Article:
DUIs increase as semester progresses


Courtesy / mix957gr.com

Adam Trombley, Staff Reporter

The number of criminal incidents on Grand Valley State University’s campuses this year have not been out of the ordinary compared to normal years. This year, however, is no normal year.

The Grand Valley Police Department (GVPD), on top of enforcing COVID-19 regulations, has arrested six drunk drivers on campus over the first seven weeks of the school year. With one arrest taking place every week, the GVPD is urging the GVSU community to not put themselves and others at risk by getting behind the wheel after drinking alcohol.

“You can’t drive after you’ve been drinking, especially under the age of 21,” said GVPD Capt. Jeffrey Stoll. “It’s too dangerous. You’re putting the whole public at risk by doing that.”

Of the seven individuals arrested over the past seven weeks of school, six of them were under the age of 21. It is clear that not all of the individuals arrested were part of the GVSU community, but the six arrested all faced unauthorized blood alcohol levels and operating while intoxicated charges. Up to this point, there has been no accidents connected to drinking and driving this year.

“If you are over a .08 (blood alcohol content), it does not matter what your age is — it’s handled the same way,” Stoll said. “It doesn’t matter if you’re 18 or 51 — if you’re over .08 it’s the same charge. The biggest difference is if you are under 21, obviously you’re not able to have any alcohol in your system.”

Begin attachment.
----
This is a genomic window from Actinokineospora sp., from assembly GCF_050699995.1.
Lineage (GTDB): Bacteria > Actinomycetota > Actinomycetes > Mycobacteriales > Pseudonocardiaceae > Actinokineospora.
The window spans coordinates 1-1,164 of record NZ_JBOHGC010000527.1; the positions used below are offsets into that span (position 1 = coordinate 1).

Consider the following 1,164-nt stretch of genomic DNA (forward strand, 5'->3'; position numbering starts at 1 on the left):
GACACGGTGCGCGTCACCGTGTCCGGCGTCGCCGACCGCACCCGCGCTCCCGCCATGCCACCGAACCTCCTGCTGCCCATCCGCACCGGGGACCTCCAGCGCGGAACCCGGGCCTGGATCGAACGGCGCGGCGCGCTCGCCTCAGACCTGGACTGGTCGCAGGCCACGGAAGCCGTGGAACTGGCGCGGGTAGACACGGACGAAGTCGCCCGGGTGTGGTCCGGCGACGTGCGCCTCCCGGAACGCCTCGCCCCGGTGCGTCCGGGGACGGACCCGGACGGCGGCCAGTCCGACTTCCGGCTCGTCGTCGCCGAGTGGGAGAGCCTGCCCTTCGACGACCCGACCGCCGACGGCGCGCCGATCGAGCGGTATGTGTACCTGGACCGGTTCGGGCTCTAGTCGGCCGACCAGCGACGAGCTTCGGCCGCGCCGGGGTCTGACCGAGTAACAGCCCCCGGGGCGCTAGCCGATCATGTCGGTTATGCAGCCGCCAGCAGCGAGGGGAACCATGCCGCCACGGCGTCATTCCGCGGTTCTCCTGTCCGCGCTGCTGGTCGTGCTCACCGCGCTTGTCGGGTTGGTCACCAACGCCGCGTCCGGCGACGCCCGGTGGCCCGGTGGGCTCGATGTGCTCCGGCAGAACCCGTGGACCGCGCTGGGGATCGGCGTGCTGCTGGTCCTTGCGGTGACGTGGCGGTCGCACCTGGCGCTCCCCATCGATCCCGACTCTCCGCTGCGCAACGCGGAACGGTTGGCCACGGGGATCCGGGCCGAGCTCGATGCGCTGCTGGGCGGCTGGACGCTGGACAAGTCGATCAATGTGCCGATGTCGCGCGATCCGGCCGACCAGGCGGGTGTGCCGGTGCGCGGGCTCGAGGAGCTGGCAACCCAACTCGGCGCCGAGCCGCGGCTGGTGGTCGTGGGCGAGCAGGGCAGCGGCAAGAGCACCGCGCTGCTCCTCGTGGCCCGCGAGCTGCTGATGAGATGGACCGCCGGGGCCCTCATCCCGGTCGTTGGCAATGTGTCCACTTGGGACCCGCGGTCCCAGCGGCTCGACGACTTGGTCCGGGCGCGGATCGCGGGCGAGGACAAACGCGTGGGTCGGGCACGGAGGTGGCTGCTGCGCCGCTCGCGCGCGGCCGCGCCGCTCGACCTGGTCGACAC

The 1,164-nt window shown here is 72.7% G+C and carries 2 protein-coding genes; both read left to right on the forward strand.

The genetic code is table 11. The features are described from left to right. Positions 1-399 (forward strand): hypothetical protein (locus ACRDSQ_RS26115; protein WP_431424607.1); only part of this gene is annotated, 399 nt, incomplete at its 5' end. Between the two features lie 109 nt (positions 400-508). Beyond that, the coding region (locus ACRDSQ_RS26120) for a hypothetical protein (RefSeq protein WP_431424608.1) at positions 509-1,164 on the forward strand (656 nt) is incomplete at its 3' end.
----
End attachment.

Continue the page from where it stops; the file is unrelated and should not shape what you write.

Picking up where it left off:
Drunk driving is one of the leading causes for deaths among teens in the United States, and even though there has been no crashes caused by driving under the influence, Stoll urges students to have a plan before they go drinking and to take advantage of the services offered around GVSU’s campuses.

He said things like taking the bus, getting driven by friends and using the paid ride share program can help keep people safe around the GVSU community.

“If you drink at all, you need to be very specific and deliberate in your choices of what you’re going to do after that,” Stoll said. “For students, they may feel like it’s a short trip, it doesn’t matter how short it is because that whole time you’re putting other drivers at risk.”

The highest blood alcohol level Stoll has seen was a .29, but most of the times when he pulls people over, the numbers are in the low teens. The legal limit in Michigan is a .08, but a person can still be arrested with a number lower than that if the officer believes that the individual is too impaired to drive. If you blow over a .08 or are arrested for being too impaired, there is a major penalty for it.

“You have to appear in court in front of a judge,” Stoll said. “Sentencing is in the ballpark of $1,000-$1,500 in court costs, fines and fees. Also, (there is) the likelihood of a probationary period on top of that.”

Stoll said many of the people he pulls over are often surprised at their blood alcohol level and a main reason could be that people are not fully aware of their limit or tolerance while drinking. While the cases of driving under the influence cases has been steady throughout the first seven weeks of the semester, GVPD hopes that the individuals make better choices when it comes to drinking and driving.